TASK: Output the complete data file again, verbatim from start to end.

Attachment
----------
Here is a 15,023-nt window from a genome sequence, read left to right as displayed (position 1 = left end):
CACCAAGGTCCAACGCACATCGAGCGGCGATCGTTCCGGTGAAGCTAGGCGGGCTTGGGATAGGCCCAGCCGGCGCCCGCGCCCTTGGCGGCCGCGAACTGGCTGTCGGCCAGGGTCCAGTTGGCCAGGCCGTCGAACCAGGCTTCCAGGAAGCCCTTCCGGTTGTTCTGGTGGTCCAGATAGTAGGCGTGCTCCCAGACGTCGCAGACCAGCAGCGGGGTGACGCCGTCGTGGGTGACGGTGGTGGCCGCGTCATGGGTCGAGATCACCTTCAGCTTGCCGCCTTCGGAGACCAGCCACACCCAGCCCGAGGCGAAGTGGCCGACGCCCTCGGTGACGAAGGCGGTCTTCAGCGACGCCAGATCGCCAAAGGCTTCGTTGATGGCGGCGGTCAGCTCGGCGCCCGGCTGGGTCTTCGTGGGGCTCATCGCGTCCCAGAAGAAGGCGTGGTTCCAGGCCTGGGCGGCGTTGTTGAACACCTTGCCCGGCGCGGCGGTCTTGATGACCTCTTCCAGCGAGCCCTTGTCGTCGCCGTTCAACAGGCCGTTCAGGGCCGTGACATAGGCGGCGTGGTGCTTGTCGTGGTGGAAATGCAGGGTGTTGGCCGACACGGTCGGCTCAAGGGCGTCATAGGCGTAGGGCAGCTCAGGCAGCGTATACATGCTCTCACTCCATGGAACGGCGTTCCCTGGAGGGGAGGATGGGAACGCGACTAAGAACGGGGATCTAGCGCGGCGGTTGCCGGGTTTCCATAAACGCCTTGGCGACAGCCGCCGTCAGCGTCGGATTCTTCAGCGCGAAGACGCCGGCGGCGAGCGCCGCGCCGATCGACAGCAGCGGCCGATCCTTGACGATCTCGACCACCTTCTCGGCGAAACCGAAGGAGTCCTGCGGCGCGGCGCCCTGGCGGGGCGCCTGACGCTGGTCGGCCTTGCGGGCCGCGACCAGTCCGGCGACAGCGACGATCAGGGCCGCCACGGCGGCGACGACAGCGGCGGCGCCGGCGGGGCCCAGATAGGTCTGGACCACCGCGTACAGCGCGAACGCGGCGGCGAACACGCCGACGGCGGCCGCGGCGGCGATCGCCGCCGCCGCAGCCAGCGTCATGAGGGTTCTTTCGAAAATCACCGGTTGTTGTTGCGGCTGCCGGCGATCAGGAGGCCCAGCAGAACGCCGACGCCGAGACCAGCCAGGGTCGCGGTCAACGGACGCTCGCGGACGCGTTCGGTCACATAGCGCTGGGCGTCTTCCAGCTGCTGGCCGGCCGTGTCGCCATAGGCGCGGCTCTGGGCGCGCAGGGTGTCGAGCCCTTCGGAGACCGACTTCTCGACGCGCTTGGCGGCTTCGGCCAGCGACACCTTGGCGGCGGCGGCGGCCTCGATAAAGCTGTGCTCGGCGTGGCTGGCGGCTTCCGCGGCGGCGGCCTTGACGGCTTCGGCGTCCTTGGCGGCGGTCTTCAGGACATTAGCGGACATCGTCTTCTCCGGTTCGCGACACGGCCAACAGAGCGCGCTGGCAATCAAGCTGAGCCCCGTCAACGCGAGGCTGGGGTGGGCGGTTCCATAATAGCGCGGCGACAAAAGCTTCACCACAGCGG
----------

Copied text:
Here is a 15,023-nt window from a genome sequence, read left to right as displayed (position 1 = left end):
CACCAAGGTCCAACGCACATCGAGCGGCGATCGTTCCGGTGAAGCTAGGCGGGCTTGGGATAGGCCCAGCCGGCGCCCGCGCCCTTGGCGGCCGCGAACTGGCTGTCGGCCAGGGTCCAGTTGGCCAGGCCGTCGAACCAGGCTTCCAGGAAGCCCTTCCGGTTGTTCTGGTGGTCCAGATAGTAGGCGTGCTCCCAGACGTCGCAGACCAGCAGCGGGGTGACGCCGTCGTGGGTGACGGTGGTGGCCGCGTCATGGGTCGAGATCACCTTCAGCTTGCCGCCTTCGGAGACCAGCCACACCCAGCCCGAGGCGAAGTGGCCGACGCCCTCGGTGACGAAGGCGGTCTTCAGCGACGCCAGATCGCCAAAGGCTTCGTTGATGGCGGCGGTCAGCTCGGCGCCCGGCTGGGTCTTCGTGGGGCTCATCGCGTCCCAGAAGAAGGCGTGGTTCCAGGCCTGGGCGGCGTTGTTGAACACCTTGCCCGGCGCGGCGGTCTTGATGACCTCTTCCAGCGAGCCCTTGTCGTCGCCGTTCAACAGGCCGTTCAGGGCCGTGACATAGGCGGCGTGGTGCTTGTCGTGGTGGAAATGCAGGGTGTTGGCCGACACGGTCGGCTCAAGGGCGTCATAGGCGTAGGGCAGCTCAGGCAGCGTATACATGCTCTCACTCCATGGAACGGCGTTCCCTGGAGGGGAGGATGGGAACGCGACTAAGAACGGGGATCTAGCGCGGCGGTTGCCGGGTTTCCATAAACGCCTTGGCGACAGCCGCCGTCAGCGTCGGATTCTTCAGCGCGAAGACGCCGGCGGCGAGCGCCGCGCCGATCGACAGCAGCGGCCGATCCTTGACGATCTCGACCACCTTCTCGGCGAAACCGAAGGAGTCCTGCGGCGCGGCGCCCTGGCGGGGCGCCTGACGCTGGTCGGCCTTGCGGGCCGCGACCAGTCCGGCGACAGCGACGATCAGGGCCGCCACGGCGGCGACGACAGCGGCGGCGCCGGCGGGGCCCAGATAGGTCTGGACCACCGCGTACAGCGCGAACGCGGCGGCGAACACGCCGACGGCGGCCGCGGCGGCGATCGCCGCCGCCGCAGCCAGCGTCATGAGGGTTCTTTCGAAAATCACCGGTTGTTGTTGCGGCTGCCGGCGATCAGGAGGCCCAGCAGAACGCCGACGCCGAGACCAGCCAGGGTCGCGGTCAACGGACGCTCGCGGACGCGTTCGGTCACATAGCGCTGGGCGTCTTCCAGCTGCTGGCCGGCCGTGTCGCCATAGGCGCGGCTCTGGGCGCGCAGGGTGTCGAGCCCTTCGGAGACCGACTTCTCGACGCGCTTGGCGGCTTCGGCCAGCGACACCTTGGCGGCGGCGGCGGCCTCGATAAAGCTGTGCTCGGCGTGGCTGGCGGCTTCCGCGGCGGCGGCCTTGACGGCTTCGGCGTCCTTGGCGGCGGTCTTCAGGACATTAGCGGACATCGTCTTCTCCGGTTCGCGACACGGCCAACAGAGCGCGCTGGCAATCAAGCTGAGCCCCGTCAACGCGAGGCTGGGGTGGGCGGTTCCATAATAGCGCGGCGACAAAAGCTTCACCACAGCGG